Written by Matthew Kennedy, June 2020.

The Covid-19 pandemic has been a curse of near biblical proportions, changing the way we live, work, and interact with each other. My heart goes out to the many people having to cope with loved ones in hospital, grieving the loss of their friends or family members, or being stricken with the virus themselves. I count myself exceedingly fortunate to have been spared the darker side of this grim situation so far, but the positive tone of my blog is not intended as disrespectful or ignorant to anybody who is struggling with the virus or its effects.

As mentioned in previous blogs, work has not stopped at 1CSI, we have been at full tilt towards our looming launch date, but in the ‘down time’ (normally filled with trips out, meals in restaurants, or evenings with friends) one positive aspect of lockdown is that I have found time to catch up on things I didn’t always have time for, such as my reading list!

Two books, which I found particularly compelling, presented related themes; James Lovelock’s Novacene and Yuval Harari’s Homo Deus. Both look forward with positive eyes to the advancement of science and technology in close conjunction with the development of the human species and the related moral and ethical considerations . These books gave me pause for reflection on my own career to date and where our latest efforts with 1CSI (and of the whole industry) might lead.

My interest and passion lies subsea, more specifically in subsea survey and inspection. Since my early years as a Royal Engineer diver I was fascinated by underwater themes in books and film. Jules Verne’s, ‘Twenty Thousand Leagues Under The Sea’ for the tale of human endeavour, via Jacques Cousteau’s glamorous adventures on the Calypso, to the One Atmosphere Newt Suit from the 1989 film ‘The Abyss’ (much to my envy, a friend of mine actually operated one of these ADS suits in the North Sea for Hess. He always said it was “the coolest job in the world”.)

After leaving the army in the early eighties I was keen to make my mark as a civilian diver so, to distinguish myself in a competitive marketplace, I invested in Non Destructive inspection training. I worked on a number of interesting projects including the installation of the Thames Barrier before the North Sea beckoned. While waiting to join a new diving company setting up in Aberdeen, I took a contract on a Nuclear plant in Switzerland inspecting primary cooling systems during their annual shutdown. One thing led to another and for the next few years, the German KWU (nuclear power industry) proved fascinating, enlightening and distracting, but I was keen to get back to my subsea roots.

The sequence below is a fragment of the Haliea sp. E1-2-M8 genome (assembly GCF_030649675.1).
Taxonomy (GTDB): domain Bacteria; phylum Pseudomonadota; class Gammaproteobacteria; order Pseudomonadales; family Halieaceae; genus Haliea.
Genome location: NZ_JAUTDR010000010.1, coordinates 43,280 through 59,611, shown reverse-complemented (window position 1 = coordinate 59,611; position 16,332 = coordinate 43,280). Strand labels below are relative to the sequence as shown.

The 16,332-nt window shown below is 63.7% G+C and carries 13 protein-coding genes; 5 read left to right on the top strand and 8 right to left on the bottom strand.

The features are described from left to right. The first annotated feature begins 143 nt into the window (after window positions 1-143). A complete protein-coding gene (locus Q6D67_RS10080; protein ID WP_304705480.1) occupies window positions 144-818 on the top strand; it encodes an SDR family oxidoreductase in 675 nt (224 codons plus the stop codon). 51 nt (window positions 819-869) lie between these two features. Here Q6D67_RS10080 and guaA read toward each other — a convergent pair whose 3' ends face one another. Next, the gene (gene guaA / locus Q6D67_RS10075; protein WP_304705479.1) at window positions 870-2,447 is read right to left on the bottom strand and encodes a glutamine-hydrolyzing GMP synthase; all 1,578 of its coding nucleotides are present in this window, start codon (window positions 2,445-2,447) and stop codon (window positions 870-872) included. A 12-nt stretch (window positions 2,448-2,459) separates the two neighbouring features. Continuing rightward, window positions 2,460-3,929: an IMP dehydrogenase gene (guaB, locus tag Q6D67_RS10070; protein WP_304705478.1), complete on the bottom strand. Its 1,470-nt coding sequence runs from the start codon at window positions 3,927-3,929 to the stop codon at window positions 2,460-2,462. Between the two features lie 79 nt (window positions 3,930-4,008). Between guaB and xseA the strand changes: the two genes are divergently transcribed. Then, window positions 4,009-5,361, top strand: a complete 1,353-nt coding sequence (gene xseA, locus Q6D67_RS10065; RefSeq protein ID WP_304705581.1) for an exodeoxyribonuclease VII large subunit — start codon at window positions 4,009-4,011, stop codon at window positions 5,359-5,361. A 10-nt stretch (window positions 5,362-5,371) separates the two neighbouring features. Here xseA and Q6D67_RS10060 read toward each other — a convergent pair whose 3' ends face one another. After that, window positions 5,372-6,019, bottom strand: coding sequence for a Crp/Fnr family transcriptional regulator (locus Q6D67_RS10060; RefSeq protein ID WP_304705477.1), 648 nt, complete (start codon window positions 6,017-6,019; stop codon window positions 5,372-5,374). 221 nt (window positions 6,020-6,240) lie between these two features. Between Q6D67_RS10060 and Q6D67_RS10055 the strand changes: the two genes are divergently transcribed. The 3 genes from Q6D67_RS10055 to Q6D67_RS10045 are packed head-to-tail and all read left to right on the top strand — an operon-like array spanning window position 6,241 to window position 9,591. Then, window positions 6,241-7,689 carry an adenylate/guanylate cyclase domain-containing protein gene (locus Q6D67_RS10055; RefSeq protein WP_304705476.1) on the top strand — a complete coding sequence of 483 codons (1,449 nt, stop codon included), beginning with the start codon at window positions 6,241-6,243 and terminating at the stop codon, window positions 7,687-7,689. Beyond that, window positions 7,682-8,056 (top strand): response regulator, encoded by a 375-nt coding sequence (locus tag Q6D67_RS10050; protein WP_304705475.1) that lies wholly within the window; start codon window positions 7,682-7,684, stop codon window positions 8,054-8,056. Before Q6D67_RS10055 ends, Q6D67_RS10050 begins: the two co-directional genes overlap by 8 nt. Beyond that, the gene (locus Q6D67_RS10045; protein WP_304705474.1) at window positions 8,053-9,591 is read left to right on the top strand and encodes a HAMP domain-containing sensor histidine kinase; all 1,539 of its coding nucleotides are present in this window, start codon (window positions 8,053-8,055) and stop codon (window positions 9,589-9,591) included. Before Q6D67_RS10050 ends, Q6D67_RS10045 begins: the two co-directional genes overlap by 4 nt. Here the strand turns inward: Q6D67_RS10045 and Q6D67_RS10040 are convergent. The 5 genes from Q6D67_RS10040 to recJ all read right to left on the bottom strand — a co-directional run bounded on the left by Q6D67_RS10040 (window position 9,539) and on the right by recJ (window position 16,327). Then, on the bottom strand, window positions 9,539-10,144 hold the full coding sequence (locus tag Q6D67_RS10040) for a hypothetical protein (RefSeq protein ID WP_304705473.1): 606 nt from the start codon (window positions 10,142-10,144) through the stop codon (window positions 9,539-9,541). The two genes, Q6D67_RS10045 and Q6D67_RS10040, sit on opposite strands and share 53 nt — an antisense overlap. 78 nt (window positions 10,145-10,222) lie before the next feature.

When I arrived in Aberdeen in the early nineties, the subsea world was evolving at pace. In my new role, I was tasked to promote and deliver advanced ultrasonic inspection techniques (for topside & subsea use) that were crossing over from the nuclear industry, including Time of Flight Diffraction, invented by the UK Atomic Energy Authority.

Reliance on human intervention for subsea inspection had become a significant HSE factor and was stimulating the rapid development of tethered, remote underwater vehicles (ROVs). These vehicles quickly became more adaptive, dexterous, and sophisticated. As well as this, the functional boundary between ROV and AUV (Autonomous Underwater Vehicles) was becoming increasingly blurred.

The speed of change was (and still is) accelerating, with academia and industry collaborating ever more closely to develop exciting new innovation. Herriot Watt’s Dolphin study and research has been the inspiration for breakthrough sonar sensor and imaging systems. Elsewhere, surface inspection techniques continue to be adapted to operate and add value underwater, including gems like CT (Computerised Tomography), DR (Digital Radiography), UT (Ultrasonic) and SLAM (Simultaneous Localisation and Mapping) technologies. In short, a thrilling array of evolving techniques. The future will lie in unlocking subsea wireless functionality and data transmission, and it’s coming sooner than we think.

Beyond that, the exponential growth of Artificial Intelligence and machine learning (returning to those inspirational books at the beginning of this piece) will enhance and transform the industry approach to managing subsea integrity. Subsea infrastructure and underwater assets, including pipelines, structures and vessels are critical, not only to the Oil and Gas sector, but to the Renewable, Nuclear, Civil and Defence sectors too. Effective management of their integrity relies on intimate understanding of their physical condition; adopting innovations in inspection and analysis will deliver this.

As we sit here, on the cusp of a new ‘easing’ phase of the lockdown, I can’t help but look ahead with some anticipation. Whatever happens next in the Subsea Inspection industry, it will certainly be algorithmic and, by current predictions, eventually quantum mechanics based, but whatever it is, we had all better be ready, because it certainly won’t be dull!

MK. June 2020